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Dudley Says Central Counterparties Must Be ‘Bullet Proof’

March 22 (Bloomberg) -- Federal Reserve Bank of New York President William C. Dudley said tougher standards are needed in overseeing financial-market infrastructure for over-the-counter derivatives.

Clearinghouses, also known as central counterparties or CCPs, “will be central to the system” as regulators create “strong incentives” for financial institutions to standardize derivatives trades and clear them through the CCPs, Dudley said today in the text of remarks given in Armonk, New York.

“Global CCPs will be systemically important,” Dudley said. “Thus, for the system to be safer it is not sufficient to ensure that trades are standardized and that they are mandated to be cleared through CCPs, but also it is necessary that CCPs be bullet proof.”

Dudley said the Committee on Payment and Settlement Systems and the Technical Committee of the International Organization of Securities Commissions are nearing completion of new standards called the Principles for Financial Market Infrastructures, which are scheduled to be published next month.

The Financial Stability Oversight Council, led by Treasury Secretary Timothy F. Geithner, is determining which clearinghouses should face heightened supervision, examination and reporting requirements, and it hasn’t yet announced its designees. The body also includes Federal Reserve Chairman Ben S. Bernanke.

‘Potential Disruptions’

Clearinghouses must “be prepared to handle even greater potential disruptions and more extreme market conditions,” Dudley said. While current rules require a clearinghouse to be able to withstand the default of its largest bank member, the principles would require them to “collateralize its current credit exposures to all of its participants.”

CCPs must also “have their own liquidity resources as the first line of defense” in the event of the failure of a “major market participant,” he said. In addition, they need “a viable resolution regime,” Dudley said.

Under the Dodd-Frank Act, designated utilities such as clearinghouses may be required to open an account at a Fed branch and the central bank may provide access to the central bank’s discount window in “unusual and exigent” circumstances.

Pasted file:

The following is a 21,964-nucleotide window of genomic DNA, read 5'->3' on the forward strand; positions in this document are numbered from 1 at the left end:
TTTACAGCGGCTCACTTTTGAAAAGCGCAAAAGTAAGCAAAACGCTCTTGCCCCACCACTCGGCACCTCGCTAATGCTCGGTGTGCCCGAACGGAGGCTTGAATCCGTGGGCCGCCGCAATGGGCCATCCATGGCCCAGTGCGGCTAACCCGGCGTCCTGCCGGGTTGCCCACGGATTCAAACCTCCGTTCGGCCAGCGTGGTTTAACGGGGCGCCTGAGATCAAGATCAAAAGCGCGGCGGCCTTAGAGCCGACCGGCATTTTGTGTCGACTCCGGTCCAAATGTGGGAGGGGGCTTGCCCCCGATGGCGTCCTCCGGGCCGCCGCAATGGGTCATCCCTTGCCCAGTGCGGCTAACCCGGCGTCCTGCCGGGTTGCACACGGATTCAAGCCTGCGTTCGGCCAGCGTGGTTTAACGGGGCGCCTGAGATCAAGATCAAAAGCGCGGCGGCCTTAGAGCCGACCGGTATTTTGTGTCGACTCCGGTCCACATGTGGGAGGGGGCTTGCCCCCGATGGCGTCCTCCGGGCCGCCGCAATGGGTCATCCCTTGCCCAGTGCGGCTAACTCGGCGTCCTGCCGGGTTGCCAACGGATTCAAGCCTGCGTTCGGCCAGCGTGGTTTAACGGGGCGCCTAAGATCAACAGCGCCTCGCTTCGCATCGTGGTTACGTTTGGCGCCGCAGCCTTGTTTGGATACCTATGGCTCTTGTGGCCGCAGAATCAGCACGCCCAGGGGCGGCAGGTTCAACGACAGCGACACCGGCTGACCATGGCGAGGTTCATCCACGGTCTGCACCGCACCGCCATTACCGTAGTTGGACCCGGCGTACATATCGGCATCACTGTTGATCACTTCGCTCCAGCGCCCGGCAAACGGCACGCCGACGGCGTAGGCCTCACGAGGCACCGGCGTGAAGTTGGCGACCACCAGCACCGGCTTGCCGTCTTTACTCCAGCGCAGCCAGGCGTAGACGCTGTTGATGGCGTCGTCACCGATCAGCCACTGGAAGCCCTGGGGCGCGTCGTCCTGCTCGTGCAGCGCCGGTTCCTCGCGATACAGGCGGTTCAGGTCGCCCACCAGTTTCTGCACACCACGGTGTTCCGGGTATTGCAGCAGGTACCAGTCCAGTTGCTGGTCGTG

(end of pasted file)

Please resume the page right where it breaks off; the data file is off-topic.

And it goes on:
“A resolution regime is necessary to ensure that a central bank that might lend to a CCP in extremis will be repaid,” Dudley said. No major derivatives clearinghouse has ever failed.

Oversight of global CCPs must be “cooperative” across international regulators and central banks, and there needs to be “fair, open and safe access” to financial market infrastructures, or FMIs, around the world, Dudley said.

Degree of Stress

CCPs must “have the ability to perform and meet their obligations regardless of the degree of stress in the financial system and even if one or more of their participants were to fail in a disorderly manner,” Dudley said. “Hence, there is a compelling need for tougher principles that are broadly enforced.”

Dudley said in response to audience questions that while we’re “not there yet” in terms of coordinating rules across the U.S. and Europe, regulators “really do want to achieve a harmonized system.” One of the challenges in doing so is to get regulators more “comfortable” sharing information, he said.

“We have a system where the regulators aren’t used to sharing confidential information that freely across borders,” Dudley said. “This is the tension between a global financial system and a system of national regulators.”

To contact the reporters on this story: Caroline Salas Gage in New York at; Matthew Leising in New York at

To contact the editor responsible for this story: Chris Wellisz at

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